Seiji Ozawa - In Concert 1977
Seiji Ozawa - closing out the 1977 Berkshire Festival Season with a bang.

Seiji Ozawa With Birgitte Finnilä And The Boston Symphony In Music Of Mahler – 1977 – Past Daily Mid-Week Concert

Seiji Ozawa - In Concert 1977

Seiji Ozawa – closing out the 1977 Berkshire Festival Season with a bang.

Mahler – Symphony Number 3 – Birgitte Finnilä, Contralto with The Boston Symphony – Seiji Ozawa, Conductor – August 28, 1977 –

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Seiji Ozawa leads the Boston Symphony Orchestra and Chorus with Birgitte Finnilae, contralto on this final concert from the 1977 Berkshire Festival season with a performance of Mahler’s Symphony Number 3 – it was recorded on August 28, 1977.

Born in 1935 in Shenyang, China, to Japanese parents, Seiji Ozawa started piano lessons at an early age. After graduating from Seijo Junior High School in Tokyo, he studied conducting under the late Hideo Saito at Toho School of Music, graduating with first prizes in composition and conducting. In 1959 he won first prize at the International Competition of Orchestra Conductors held in Besançon, France, and was invited to Tanglewood by Charles Münch, then Music Director of the Boston Symphony Orchestra and a judge at the competition. In 1960 Ozawa won the Tanglewood Music Center’s highest honor, the Koussevitzky Prize for outstanding student conductor.

In 1973 he became the 13th Music Director of the Boston Symphony Orchestra. Ozawa held his post as Music Director for 29 years, an incredibly long period in the history of American orchestras. Over those years the orchestra’s reputation rose considerably, not only within the United States but internationally, making it one of the top orchestras in the world.

The Swedish contralto, Birgit Finnilä, inherited her musical gifts from her parents, and after taking lessons with Ingalill Linden in Göteborg, she under took a further period of study at the Royal Academy of Music in London with Roy Henderson.

Since her very successful debut in Göteborg in 1963, Birgit Finnilä has sung with many European and American orchestras under such eminent conductors as Daniel Barenboim, Carlo Maria Giulini, Bernard Haitink, Herbert von Karajan, Lorin Maazel and Gennady Rozhdestvensky, and has given recitals in New York, Chicago (first American tour in 1968), London, Vienna and Paris, as well as in Soviet Union and Australia.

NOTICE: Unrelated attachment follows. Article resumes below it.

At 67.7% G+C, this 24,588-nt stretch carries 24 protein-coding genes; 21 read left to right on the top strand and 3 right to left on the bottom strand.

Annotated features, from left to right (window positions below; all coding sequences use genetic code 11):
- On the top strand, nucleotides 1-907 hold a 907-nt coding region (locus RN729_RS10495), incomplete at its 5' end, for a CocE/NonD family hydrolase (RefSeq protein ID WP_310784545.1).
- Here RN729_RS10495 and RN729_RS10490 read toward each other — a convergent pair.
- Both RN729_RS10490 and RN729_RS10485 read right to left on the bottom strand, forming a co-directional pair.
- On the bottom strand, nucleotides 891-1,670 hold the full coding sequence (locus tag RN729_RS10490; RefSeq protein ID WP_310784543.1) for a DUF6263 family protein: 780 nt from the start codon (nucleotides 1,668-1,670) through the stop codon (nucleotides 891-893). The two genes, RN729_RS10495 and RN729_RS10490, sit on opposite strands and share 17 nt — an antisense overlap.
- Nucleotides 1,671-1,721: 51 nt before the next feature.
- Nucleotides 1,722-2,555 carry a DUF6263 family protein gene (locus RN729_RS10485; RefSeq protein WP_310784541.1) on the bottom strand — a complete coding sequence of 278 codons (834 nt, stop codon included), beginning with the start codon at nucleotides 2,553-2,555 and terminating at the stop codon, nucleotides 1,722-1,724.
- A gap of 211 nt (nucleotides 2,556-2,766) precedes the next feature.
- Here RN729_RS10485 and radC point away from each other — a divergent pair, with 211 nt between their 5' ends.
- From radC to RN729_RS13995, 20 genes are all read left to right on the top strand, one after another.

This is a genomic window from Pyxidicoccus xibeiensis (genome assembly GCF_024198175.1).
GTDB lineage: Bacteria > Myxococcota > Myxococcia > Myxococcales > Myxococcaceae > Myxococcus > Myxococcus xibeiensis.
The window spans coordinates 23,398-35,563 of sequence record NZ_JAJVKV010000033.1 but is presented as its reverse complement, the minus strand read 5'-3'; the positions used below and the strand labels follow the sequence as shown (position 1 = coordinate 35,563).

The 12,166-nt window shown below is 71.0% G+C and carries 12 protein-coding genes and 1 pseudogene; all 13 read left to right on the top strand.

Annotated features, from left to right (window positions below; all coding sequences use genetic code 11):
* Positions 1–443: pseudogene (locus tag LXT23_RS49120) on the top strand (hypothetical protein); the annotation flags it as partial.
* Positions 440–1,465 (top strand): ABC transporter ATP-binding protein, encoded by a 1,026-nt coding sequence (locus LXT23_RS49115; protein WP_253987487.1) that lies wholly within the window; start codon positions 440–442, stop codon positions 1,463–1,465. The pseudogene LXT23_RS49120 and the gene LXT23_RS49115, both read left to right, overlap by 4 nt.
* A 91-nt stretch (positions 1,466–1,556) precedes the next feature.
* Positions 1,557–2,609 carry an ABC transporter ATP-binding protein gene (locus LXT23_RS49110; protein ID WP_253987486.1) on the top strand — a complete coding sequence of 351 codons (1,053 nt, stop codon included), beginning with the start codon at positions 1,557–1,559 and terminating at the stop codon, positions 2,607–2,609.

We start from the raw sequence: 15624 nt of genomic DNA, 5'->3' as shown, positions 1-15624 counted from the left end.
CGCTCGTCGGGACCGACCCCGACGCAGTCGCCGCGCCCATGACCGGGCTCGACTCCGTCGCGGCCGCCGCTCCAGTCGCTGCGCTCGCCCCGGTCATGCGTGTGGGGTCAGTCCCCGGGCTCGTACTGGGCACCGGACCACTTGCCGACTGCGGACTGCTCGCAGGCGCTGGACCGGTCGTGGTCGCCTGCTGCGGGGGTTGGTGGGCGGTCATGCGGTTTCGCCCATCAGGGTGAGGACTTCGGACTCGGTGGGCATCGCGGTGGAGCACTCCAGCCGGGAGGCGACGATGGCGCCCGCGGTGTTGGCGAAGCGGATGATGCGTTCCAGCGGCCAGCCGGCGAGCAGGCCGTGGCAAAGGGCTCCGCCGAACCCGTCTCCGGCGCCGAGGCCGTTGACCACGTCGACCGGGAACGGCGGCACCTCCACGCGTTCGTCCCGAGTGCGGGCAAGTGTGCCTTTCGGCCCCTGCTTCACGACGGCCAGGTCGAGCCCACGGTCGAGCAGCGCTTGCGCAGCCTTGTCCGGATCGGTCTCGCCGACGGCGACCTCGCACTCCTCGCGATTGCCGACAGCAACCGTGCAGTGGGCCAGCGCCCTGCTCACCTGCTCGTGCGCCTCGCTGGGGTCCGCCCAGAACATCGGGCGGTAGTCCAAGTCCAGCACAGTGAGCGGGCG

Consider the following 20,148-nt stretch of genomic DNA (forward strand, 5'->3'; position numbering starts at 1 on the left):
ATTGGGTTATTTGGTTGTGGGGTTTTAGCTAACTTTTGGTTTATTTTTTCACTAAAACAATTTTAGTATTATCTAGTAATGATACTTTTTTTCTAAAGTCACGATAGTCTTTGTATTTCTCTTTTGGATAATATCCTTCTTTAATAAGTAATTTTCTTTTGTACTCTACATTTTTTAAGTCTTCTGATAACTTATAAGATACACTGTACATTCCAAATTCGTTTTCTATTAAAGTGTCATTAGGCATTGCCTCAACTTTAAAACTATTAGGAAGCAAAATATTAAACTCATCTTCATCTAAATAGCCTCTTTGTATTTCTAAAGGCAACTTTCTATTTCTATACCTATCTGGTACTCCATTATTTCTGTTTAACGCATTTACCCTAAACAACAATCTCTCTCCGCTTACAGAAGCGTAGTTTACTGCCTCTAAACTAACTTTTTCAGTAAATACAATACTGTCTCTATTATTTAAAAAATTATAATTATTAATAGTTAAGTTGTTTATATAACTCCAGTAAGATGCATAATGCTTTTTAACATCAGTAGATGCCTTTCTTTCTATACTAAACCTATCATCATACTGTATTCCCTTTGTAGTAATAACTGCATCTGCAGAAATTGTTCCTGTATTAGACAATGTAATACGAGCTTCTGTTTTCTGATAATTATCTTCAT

Birgit Finnilä has made her career principally on the concert platform, but her stage appearances included roles in Benjamin Britten’s The rape of Lucretia, Gluck’s Orfeo (her operatic was in that role in 1967 in Göteborg), George Frideric Handel’s Flavio, W.A. Mozart’s Le Nozze di Figaro, and Wagner’s Der Ring des Nibelungen.

If she has concentrated on concert and recital work Birgit Finnilä’s range in these fields in vast, covering the oratorios of J.S. Bach and G.F. Handel, the Requiems of Dvořák, W.A. Mozart and Verdi, major choral works such as L.v. Beethoven’s Missa Solemnis, solo parts in the orchestral works of Gustav Mahler, with whose music she feels a particular affinity, and a wide repertoire of songs by composers as diverse as L.v. Beethoven, Johannes Brahms, Sibelius, B. Britten and G. Mahler.

Now sit back and enjoy – a couple caveats: some transmitter noise shows up, but isn’t a distraction. The tape machine at KPFK (the station broadcasting this concert) was running a bit odd, so there is occasional wow present. But again, it shouldn’t
be a distraction (except for the final chord).

Otherwise . . .

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2 Responses

  1. Adam Gallant says:

    Thank you very much for this great concert Gordon! Its too bad there’s some distortion toward the end of the glorious finale!

    • gordonskene says:

      I know. And even the radio station at the time apologized after the broadcast was over.